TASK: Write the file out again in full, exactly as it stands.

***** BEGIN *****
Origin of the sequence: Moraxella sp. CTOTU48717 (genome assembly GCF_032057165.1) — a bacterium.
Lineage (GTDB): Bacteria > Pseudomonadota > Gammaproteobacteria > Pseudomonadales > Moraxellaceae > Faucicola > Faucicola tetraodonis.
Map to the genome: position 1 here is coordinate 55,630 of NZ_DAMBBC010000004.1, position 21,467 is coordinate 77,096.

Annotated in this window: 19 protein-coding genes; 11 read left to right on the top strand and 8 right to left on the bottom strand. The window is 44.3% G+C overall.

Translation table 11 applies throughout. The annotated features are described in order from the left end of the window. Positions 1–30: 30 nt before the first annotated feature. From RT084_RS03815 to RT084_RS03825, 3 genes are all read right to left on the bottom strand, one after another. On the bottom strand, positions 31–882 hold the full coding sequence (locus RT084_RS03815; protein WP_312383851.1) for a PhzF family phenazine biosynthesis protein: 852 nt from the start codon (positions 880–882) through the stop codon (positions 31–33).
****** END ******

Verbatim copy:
Origin of the sequence: Moraxella sp. CTOTU48717 (genome assembly GCF_032057165.1) — a bacterium.
Lineage (GTDB): Bacteria > Pseudomonadota > Gammaproteobacteria > Pseudomonadales > Moraxellaceae > Faucicola > Faucicola tetraodonis.
Map to the genome: position 1 here is coordinate 55,630 of NZ_DAMBBC010000004.1, position 21,467 is coordinate 77,096.

Annotated in this window: 19 protein-coding genes; 11 read left to right on the top strand and 8 right to left on the bottom strand. The window is 44.3% G+C overall.

Translation table 11 applies throughout. The annotated features are described in order from the left end of the window. Positions 1–30: 30 nt before the first annotated feature. From RT084_RS03815 to RT084_RS03825, 3 genes are all read right to left on the bottom strand, one after another. On the bottom strand, positions 31–882 hold the full coding sequence (locus RT084_RS03815; protein WP_312383851.1) for a PhzF family phenazine biosynthesis protein: 852 nt from the start codon (positions 880–882) through the stop codon (positions 31–33).